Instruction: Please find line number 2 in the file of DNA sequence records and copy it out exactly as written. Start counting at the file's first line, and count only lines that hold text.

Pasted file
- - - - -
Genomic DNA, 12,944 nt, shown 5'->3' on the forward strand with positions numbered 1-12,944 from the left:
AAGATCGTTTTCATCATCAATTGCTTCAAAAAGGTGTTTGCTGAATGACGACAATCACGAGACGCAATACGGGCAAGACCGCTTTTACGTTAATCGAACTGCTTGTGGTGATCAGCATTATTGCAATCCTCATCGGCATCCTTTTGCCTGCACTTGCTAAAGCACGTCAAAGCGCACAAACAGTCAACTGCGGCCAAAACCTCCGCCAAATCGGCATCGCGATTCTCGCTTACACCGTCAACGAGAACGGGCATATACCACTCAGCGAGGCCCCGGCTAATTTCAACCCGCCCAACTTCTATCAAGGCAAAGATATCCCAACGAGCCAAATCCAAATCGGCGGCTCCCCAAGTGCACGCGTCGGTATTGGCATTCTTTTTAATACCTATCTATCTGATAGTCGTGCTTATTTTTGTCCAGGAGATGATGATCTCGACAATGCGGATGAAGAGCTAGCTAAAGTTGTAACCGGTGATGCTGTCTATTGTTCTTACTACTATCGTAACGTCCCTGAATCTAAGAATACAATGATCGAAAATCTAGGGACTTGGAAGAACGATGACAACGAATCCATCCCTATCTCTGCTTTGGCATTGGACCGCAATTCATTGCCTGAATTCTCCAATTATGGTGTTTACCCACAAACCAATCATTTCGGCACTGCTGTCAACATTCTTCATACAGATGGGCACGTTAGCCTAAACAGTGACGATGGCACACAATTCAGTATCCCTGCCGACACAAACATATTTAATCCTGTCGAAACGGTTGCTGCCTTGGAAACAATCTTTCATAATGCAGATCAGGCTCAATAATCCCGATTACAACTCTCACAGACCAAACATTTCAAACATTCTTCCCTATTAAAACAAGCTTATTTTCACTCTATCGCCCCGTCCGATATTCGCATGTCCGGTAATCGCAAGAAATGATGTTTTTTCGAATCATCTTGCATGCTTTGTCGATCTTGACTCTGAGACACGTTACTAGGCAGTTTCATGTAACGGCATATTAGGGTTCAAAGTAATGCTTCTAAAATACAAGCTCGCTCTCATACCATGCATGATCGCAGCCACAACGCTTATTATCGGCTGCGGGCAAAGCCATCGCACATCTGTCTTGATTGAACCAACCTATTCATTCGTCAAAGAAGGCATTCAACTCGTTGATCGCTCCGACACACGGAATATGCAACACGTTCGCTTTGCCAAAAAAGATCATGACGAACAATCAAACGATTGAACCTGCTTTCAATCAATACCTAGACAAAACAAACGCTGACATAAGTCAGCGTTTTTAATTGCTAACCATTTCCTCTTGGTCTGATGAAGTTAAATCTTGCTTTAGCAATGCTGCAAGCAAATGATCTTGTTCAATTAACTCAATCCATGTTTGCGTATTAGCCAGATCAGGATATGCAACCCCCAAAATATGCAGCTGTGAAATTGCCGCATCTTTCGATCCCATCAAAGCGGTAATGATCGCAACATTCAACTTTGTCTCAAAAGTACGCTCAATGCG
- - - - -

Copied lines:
AAGATCGTTTTCATCATCAATTGCTTCAAAAAGGTGTTTGCTGAATGACGACAATCACGAGACGCAATACGGGCAAGACCGCTTTTACGTTAATCGAACTGCTTGTGGTGATCAGCATTATTGCAATCCTCATCGGCATCCTTTTGCCTGCACTTGCTAAAGCACGTCAAAGCGCACAAACAGTCAACTGCGGCCAAAACCTCCGCCAAATCGGCATCGCGATTCTCGCTTACACCGTCAACGAGAACGGGCATATACCACTCAGCGAGGCCCCGGCTAATTTCAACCCGCCCAACTTCTATCAAGGCAAAGATATCCCAACGAGCCAAATCCAAATCGGCGGCTCCCCAAGTGCACGCGTCGGTATTGGCATTCTTTTTAATACCTATCTATCTGATAGTCGTGCTTATTTTTGTCCAGGAGATGATGATCTCGACAATGCGGATGAAGAGCTAGCTAAAGTTGTAACCGGTGATGCTGTCTATTGTTCTTACTACTATCGTAACGTCCCTGAATCTAAGAATACAATGATCGAAAATCTAGGGACTTGGAAGAACGATGACAACGAATCCATCCCTATCTCTGCTTTGGCATTGGACCGCAATTCATTGCCTGAATTCTCCAATTATGGTGTTTACCCACAAACCAATCATTTCGGCACTGCTGTCAACATTCTTCATACAGATGGGCACGTTAGCCTAAACAGTGACGATGGCACACAATTCAGTATCCCTGCCGACACAAACATATTTAATCCTGTCGAAACGGTTGCTGCCTTGGAAACAATCTTTCATAATGCAGATCAGGCTCAATAATCCCGATTACAACTCTCACAGACCAAACATTTCAAACATTCTTCCCTATTAAAACAAGCTTATTTTCACTCTATCGCCCCGTCCGATATTCGCATGTCCGGTAATCGCAAGAAATGATGTTTTTTCGAATCATCTTGCATGCTTTGTCGATCTTGACTCTGAGACACGTTACTAGGCAGTTTCATGTAACGGCATATTAGGGTTCAAAGTAATGCTTCTAAAATACAAGCTCGCTCTCATACCATGCATGATCGCAGCCACAACGCTTATTATCGGCTGCGGGCAAAGCCATCGCACATCTGTCTTGATTGAACCAACCTATTCATTCGTCAAAGAAGGCATTCAACTCGTTGATCGCTCCGACACACGGAATATGCAACACGTTCGCTTTGCCAAAAAAGATCATGACGAACAATCAAACGATTGAACCTGCTTTCAATCAATACCTAGACAAAACAAACGCTGACATAAGTCAGCGTTTTTAATTGCTAACCATTTCCTCTTGGTCTGATGAAGTTAAATCTTGCTTTAGCAATGCTGCAAGCAAATGATCTTGTTCAATTAACTCAATCCATGTTTGCGTATTAGCCAGATCAGGATATGCAACCCCCAAAATATGCAGCTGTGAAATTGCCGCATCTTTCGATCCCATCAAAGCGGTAATGATCGCAACATTCAACTTTGTCTCAAAAGTACGCTCAATGCG